Art, J. Paul Getty Museum, Sculpture and Decorative Arts

Cellini Gets a Rival

Double Head / Francesco Primaticcio

Double Head, Francesco Primaticcio (Italian, 1504–1570), about 1543–56. Bronze, 15 13/16 in. high. The J. Paul Getty Museum

A beautiful bronze Double Head, attributed to the Italian sculptor Francesco Primaticcio, has just joined the Museum’s collection. Though made by an Italian, it was commissioned by a Frenchman: Francis I, the king of France, for his palace at Fontainebleau outside Paris.

Why does the sculpture have two heads? It was probably meant to be displayed atop a column, and at one time was installed above a gate leading into a garden at Fontainebleau, where it could be admired from either side. At the Getty Center the Double Head is likewise displayed on a column—indoors, of course, harmonizing with late-Renaissance paintings by Titian, Dossi, and other Italian artists in Gallery N205.

Just downstairs, however, another Italian may be less happy with the new acquisition. In Gallery N102 is a bronze figure by Primaticcio’s great rival, Benvenuto Cellini, the suitably outraged-looking Satyr. This is  the preparatory model for one of the two full-scale figures Cellini designed to flank the monumental entrance to Fontainebleau’s Porte Dorée (Golden Door).

Satyr after a model by Benvenuto Cellini

Satyr after a model by Benvenuto Cellini (Italian, 1500–1571). Bronze, 22 3/8 in. high. The J. Paul Getty Museum, 85.SB.69

Both Primaticcio and Cellini excelled at sculpting after ancient monuments in Rome, and both were chosen by Francis I for his campaign to introduce a new classicizing style into France. But they often competed for commissions and for the favor of the king and his mistress, the Duchesse d’Etampes. (The ancient Roman prototype for this Double Head, the so-called Cesi Juno, may have served as the inspiration for the beautiful stucco decoration of female figures in the duchess’s private apartments at Fontainebleau.)

The rivals fought openly, and the notoriously hot-headed Cellini ranted against Primaticcio in the entertaining memoirs he composed while sentenced to prison.

Centuries later, though, we can put their rivalry aside and admire two intriguing, though dramatically different, examples of a watershed moment in French art.

Double Head (detail of face) / Francesco Primaticcio

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      A Chat with Photographer Tomoko Sawada

      A conversation about Japanese matchmaking traditions, self-portraiture, clothes, and identity.

      When did you start photographing yourself?
      I began making self-portraits when I was 19. It was an assignment for a photography class. I can’t even explain in Japanese why I liked them so much. It was instinctual. It’s as if I knew that this was going to be my style, that this is what I wanted to do. And I’m still doing it because I love the self-portrait, but I don’t know why. 

      What themes are you exploring in your work?
      I’m interested in the relationship between inside and outside. If you wear a sexy dress or if you wear kids clothes or casual clothes, people treat you differently. Even though you are you no matter what you wear. It’s that relationship that makes me think. 

      My new work is from when I was living in New York. When I was in New York, people didn’t think I was Japanese. Sometimes they thought I was Korean or Chines or Mongolian. Even Singaporean. It was funny, when I would go to the Japanese market, they would speak to me in English. When I went to the Korean market, they would speak to me in English again. I don’t seem to look Japanese outside of Japan. I was surprised because I think I look totally Japanese. It’s funny that people’s points of view are totally different.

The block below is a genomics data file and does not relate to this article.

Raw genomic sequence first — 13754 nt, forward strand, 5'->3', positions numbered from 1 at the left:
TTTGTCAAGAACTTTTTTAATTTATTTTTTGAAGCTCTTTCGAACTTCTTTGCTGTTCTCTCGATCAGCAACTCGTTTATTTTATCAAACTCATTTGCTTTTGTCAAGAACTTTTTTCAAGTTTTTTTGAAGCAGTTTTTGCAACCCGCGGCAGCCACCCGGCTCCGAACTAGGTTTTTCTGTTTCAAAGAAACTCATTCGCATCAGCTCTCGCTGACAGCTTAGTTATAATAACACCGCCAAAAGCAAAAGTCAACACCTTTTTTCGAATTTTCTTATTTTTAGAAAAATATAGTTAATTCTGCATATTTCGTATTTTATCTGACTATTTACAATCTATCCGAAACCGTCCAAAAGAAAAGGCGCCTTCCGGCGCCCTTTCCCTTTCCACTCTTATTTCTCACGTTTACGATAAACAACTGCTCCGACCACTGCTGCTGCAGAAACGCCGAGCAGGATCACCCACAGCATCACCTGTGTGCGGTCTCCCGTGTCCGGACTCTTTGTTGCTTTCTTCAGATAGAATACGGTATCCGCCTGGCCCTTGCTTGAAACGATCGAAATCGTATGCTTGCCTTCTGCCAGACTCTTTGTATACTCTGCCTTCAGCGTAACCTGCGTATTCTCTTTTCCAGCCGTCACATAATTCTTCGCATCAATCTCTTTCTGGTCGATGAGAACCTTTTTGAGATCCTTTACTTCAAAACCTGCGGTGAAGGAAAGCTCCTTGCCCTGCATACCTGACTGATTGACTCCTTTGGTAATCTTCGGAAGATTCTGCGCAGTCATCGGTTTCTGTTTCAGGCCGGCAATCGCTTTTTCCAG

Could you talk a little about OMIAI, the series that represents a traditional Japanese matchmaking technique.
      OMIAI is a tradition that is somehow still working today. Usually, there is a matchmaker and photographs are exchanged before meeting. If both sides are interested, they can meet for lunch or dinner accompanied by their parents and steps for marriage proceed from there. In the old days, some people chose their marriage partner just through photographs, without even meeting each other. 

      When OMIAI was exhibited in Japan I saw people making various comments in from of the work. People would say things like, “she looks like a good cook; surely she would prepare delicious meals every day,” or “ this girl could be a perfect bride for my son,” or “I can tell she would not be a good housewife,” or “she’s such a graceful girl; she must be the daughter of a decent family.” Comments like that. 

      What was the process of making that work?
      I gained 10 pounds before I started taking the pictures, and in six months I lost forty pounds, because I wanted to look different in each photo. I wanted to change the way my legs looked. 

      Every weekend I went to the hair salon and put on a kimono. Then I went to the photo studio on the street in Japan. I would take a picture and then change my clothes to western dress. Then I would go to the studio again the next weekend. 

      Did you tell the photographer how you wanted it done?
      I told him I was an artist and wanted to make photographs with him. I told him to think that each weekend new girls would show up to make the OMIAI. I didn’t want him to think of me as the same girl who came every weekend. He understood the concept. 

      We had fun. While he was taking pictures, his wife would tell me how to lose weight. She gave me many tips.

      Tomoko Sawada’s work is on view at the Getty until February 21, 2016 in “The Younger Generation: Contemporary Japanese Photography”


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